- Social Security
- Unemployment / Welfare
- Interest on the Nat'l Debt (first orange section)
Friday, September 24, 2010
Sunday, September 19, 2010
Friday, September 10, 2010
2. Re-think systems. Tenaciously grasping the old ways of doing things just because that is what you have always done, can stop the flow of ideas and innovative solutions and lead to hopelessness.
3. Re-think ego. Our ego frequently keeps us from exploring new ideas. We keep retrying to work the old and deceive ourselves into thinking we’re making progress when all we are doing is rearranging the deck chairs on a sinking ship.
4. Re-think boundaries. Think bigger. Think interdisciplinary. Growth often involves blurring boundaries to open your mind to new possibilities.
5. Re-think reactions. Repetitive reactions are the result of ingrained patterns of thinking that we have hard-wired into our brains long ago.
6. Re-think failure. If you’re afraid of being wrong, embarrassed by failure or paralyzed by insecurity, you will never find the solutions that lead to meaningful growth. Failure provides the nutrients for growth when we respond to them positively.
7. Re-think success. Know what success looks like. How will you know when you have arrived? Muddy expectations lead to exhaustion and defeat before you even get started.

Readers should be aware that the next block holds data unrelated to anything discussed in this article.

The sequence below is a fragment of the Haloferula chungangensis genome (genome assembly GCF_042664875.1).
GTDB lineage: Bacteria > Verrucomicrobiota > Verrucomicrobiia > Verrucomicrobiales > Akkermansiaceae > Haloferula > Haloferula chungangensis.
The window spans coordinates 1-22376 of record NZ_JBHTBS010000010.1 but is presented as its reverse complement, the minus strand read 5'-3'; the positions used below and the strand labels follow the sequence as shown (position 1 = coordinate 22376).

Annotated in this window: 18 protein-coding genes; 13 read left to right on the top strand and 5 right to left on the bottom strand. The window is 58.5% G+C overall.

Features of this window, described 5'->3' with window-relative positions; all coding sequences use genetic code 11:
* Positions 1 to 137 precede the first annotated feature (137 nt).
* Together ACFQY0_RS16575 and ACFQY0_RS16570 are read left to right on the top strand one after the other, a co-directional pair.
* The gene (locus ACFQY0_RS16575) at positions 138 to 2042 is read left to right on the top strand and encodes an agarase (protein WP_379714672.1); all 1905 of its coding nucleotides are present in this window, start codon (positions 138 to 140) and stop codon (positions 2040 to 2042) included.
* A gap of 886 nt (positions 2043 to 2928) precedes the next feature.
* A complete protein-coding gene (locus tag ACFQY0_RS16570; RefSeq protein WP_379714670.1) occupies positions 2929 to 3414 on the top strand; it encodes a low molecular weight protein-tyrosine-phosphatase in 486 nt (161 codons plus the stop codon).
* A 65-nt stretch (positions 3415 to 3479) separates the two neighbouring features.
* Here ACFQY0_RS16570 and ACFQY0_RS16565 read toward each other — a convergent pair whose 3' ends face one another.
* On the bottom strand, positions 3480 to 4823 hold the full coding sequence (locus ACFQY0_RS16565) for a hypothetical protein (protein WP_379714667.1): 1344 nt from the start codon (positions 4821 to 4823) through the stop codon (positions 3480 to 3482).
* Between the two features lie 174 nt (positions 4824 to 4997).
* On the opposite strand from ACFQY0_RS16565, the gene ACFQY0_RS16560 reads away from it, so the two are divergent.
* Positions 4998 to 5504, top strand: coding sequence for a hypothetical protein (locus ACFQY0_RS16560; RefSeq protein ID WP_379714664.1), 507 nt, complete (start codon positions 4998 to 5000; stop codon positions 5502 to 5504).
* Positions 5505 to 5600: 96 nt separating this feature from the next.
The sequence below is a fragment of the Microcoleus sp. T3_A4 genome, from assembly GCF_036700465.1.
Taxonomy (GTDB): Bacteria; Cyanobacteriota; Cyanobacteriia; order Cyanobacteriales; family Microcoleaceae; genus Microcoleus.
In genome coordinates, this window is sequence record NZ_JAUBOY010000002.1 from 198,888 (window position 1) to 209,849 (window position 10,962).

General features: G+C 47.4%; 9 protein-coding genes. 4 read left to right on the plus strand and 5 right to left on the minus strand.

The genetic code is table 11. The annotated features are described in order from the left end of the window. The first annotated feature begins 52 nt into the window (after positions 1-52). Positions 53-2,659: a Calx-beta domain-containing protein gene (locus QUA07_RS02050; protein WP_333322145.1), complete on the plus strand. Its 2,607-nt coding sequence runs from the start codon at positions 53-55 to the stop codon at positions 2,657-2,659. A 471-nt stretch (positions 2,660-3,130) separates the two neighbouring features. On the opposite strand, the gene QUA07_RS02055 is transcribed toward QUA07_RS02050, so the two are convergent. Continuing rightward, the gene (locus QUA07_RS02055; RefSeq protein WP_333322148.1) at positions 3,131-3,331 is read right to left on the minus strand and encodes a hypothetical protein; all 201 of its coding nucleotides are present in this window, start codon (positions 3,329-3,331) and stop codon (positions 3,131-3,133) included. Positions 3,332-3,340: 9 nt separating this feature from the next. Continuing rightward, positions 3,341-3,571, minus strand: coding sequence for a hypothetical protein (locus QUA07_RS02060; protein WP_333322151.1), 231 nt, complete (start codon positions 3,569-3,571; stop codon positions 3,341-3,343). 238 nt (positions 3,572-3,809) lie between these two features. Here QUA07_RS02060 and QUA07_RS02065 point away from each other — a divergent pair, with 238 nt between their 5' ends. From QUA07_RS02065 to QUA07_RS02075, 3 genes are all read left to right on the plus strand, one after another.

Tuesday, September 7, 2010
Wednesday, September 1, 2010
"An Industry at War with Itself
Tolstoy wrote, “All happy families are alike; each unhappy family is unhappy in its own way.” The digital world is a collection of unhappy families, mostly because everybody is confused. With some many ideas flying around and so much money at stake, who wouldn’t be?
Problems are poorly defined and solutions are untested. Technologists want to build cool stuff, marketers look to fill consumer needs and finance people want to see a profit. Who’s right? Well, companies that lose money on lousy products that nobody wants don’t last very long. People with different perspectives and varied skill sets need to learn to work together,
Having spent ample time in both digital and traditional media, I find the digital world no less myopic, but far less integrated than established industries. I would suspect that the companies that will survive are the ones that manage to find a common purpose long after the high growth phase has extinguished itself."
Check out the rest of Greg Satell's solid read on Digital Tonto.